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Heat Capacity and Specific Heat

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Everything Has a Price

Whether they are low or high, what do heat capacity and specific heat say about a substance? 

Credit: sergis blog & Luigi Crespo
Source: http://www.flickr.com/creativecommons/by-2.0/
License: CC BY-NC 3.0

[Figure1]

All merchandise we find in stores have a price. The more money we put up, the more we can buy, either quantity-wise or quality-wise. Maybe a set of kids’ watches costs $30, but a single men’s luxury watch costs $300! Also, as we buy more of a certain item, our bill is surely going to go up!

Similarly, all substances have a heat capacity, that is a required amount of heat to raise the temperature of the substance by one degree Celsius. Some substances have a higher heat capacity than others, so they require more heat to experience a rise in temperature. Sometimes, also, a substance’s required heat input can be larger than that of another simply because it has a larger mass.

Credit: rychlepozicky.com & Images_of_Money
Source: http://www.flickr.com/creativecommons/by-2.0/
License: CC BY-NC 3.0

[Figure2]

Sometimes in the world of money, however, it doesn’t matter how much of something we have. Let’s say you want to purchase a few souvenirs at a gift shop in England, but first you need to convert your U.S. dollars to British pounds. Although you will need to shell out more money because you are buying several products, the number of pounds you get per dollar will ultimately stay the same.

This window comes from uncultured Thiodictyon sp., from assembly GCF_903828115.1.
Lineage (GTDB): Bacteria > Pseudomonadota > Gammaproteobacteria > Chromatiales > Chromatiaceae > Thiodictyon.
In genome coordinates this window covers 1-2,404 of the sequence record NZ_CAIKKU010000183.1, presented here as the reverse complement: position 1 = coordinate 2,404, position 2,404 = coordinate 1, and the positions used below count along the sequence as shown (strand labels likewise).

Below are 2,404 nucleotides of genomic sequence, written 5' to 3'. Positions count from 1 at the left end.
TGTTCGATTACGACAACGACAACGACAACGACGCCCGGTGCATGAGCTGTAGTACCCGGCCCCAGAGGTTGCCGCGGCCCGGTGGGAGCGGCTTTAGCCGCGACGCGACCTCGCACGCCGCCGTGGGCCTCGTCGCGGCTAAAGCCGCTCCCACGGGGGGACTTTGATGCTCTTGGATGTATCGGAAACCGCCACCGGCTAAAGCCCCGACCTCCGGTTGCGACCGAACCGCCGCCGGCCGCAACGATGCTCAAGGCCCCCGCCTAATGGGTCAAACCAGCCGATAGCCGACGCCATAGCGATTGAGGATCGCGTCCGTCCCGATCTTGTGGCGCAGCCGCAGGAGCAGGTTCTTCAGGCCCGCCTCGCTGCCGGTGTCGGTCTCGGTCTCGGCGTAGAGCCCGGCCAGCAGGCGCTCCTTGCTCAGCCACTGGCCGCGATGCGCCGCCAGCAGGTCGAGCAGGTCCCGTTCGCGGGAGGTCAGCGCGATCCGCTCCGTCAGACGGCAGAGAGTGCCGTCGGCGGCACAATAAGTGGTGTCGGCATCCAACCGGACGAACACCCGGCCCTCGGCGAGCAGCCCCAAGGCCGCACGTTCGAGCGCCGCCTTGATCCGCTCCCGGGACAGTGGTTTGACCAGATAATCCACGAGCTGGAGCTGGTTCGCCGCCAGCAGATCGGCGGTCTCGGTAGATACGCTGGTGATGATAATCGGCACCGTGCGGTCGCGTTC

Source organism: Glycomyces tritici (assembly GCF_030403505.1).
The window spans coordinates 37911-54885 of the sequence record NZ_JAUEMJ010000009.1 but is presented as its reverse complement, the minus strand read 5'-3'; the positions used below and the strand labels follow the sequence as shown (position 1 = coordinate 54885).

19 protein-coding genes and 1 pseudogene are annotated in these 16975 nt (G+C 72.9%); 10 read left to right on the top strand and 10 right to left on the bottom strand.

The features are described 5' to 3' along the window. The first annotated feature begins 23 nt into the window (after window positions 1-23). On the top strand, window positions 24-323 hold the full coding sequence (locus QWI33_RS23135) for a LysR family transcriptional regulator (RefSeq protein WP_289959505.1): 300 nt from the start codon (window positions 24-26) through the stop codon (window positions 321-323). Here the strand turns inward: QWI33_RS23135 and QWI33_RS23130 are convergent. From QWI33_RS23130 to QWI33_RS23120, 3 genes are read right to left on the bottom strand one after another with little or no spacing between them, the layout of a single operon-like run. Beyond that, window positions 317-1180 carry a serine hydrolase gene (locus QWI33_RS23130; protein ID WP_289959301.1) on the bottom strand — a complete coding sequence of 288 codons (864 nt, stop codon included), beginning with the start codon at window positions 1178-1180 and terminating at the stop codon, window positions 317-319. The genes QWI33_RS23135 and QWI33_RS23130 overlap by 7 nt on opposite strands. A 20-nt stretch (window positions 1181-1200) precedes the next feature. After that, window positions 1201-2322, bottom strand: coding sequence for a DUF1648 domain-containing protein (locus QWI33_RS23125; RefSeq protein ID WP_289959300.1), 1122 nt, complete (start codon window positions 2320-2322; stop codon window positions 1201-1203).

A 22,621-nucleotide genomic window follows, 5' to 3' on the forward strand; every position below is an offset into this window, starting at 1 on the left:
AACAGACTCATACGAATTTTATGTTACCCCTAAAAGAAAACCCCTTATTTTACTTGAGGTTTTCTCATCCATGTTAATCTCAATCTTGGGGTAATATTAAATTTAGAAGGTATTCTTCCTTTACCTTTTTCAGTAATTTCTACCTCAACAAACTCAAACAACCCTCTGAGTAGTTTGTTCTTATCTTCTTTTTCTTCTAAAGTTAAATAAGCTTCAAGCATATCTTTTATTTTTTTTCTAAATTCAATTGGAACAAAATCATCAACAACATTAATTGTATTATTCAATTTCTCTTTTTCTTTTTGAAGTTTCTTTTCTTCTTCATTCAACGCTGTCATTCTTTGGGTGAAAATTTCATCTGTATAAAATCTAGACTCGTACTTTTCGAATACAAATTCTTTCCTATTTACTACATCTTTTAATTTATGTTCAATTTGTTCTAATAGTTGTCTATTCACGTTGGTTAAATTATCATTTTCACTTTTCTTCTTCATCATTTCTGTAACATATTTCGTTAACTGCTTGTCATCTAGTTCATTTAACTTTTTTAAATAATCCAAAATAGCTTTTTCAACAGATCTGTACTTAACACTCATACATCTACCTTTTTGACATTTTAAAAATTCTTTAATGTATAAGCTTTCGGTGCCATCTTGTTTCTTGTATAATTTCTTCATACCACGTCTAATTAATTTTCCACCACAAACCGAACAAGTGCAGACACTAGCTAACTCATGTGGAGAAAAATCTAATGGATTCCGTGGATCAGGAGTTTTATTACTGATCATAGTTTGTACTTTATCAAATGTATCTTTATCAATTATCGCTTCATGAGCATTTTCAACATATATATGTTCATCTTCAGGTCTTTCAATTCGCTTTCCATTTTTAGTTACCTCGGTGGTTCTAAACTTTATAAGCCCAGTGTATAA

Specific heat is the required amount of heat per unit of mass to raise the temperature of a substance by one degree Celsius, and it works in a similar manner. The specific heat of a substance does not depend on its mass, remaining the same whether 1 gram or a kilogram is involved.    

Creative Applications

  1. It takes 243.5 J to heat 36 grams of a substance from 45 °C to 65 °C. What is its specific heat in J/g·°C? Use the formula q = m × c × ΔT (q = heat energy, m = mass, c = specific heat, ΔT = change in temperature).
  2. Research: What substance has the highest known specific heat at room temperature? You may use the link provided in the "Resources" section.

  3. Each of the following substances have a different required heat input to raise their temperature by 5 degrees Celsius. Order them from least to greatest required input: 5 grams of solid copper, 5 grams of solid aluminum, 50 grams of solid aluminum. Look up the specific heats of the substances if necessary, or use the link in the "Resources" section.
  4. What might be some useful applications of a substance with a heat capacity and specific heat that are high? low?  

Resources

http://www2.ucdsb.on.ca/tiss/stretton/database/Specific_Heat_Capacity_Table.html


Image Attributions

  1. [1]^ Credit: sergis blog & Luigi Crespo; Source: http://www.flickr.com/creativecommons/by-2.0/; License: CC BY-NC 3.0
  2. [2]^ Credit: rychlepozicky.com & Images_of_Money; Source: http://www.flickr.com/creativecommons/by-2.0/; License: CC BY-NC 3.0

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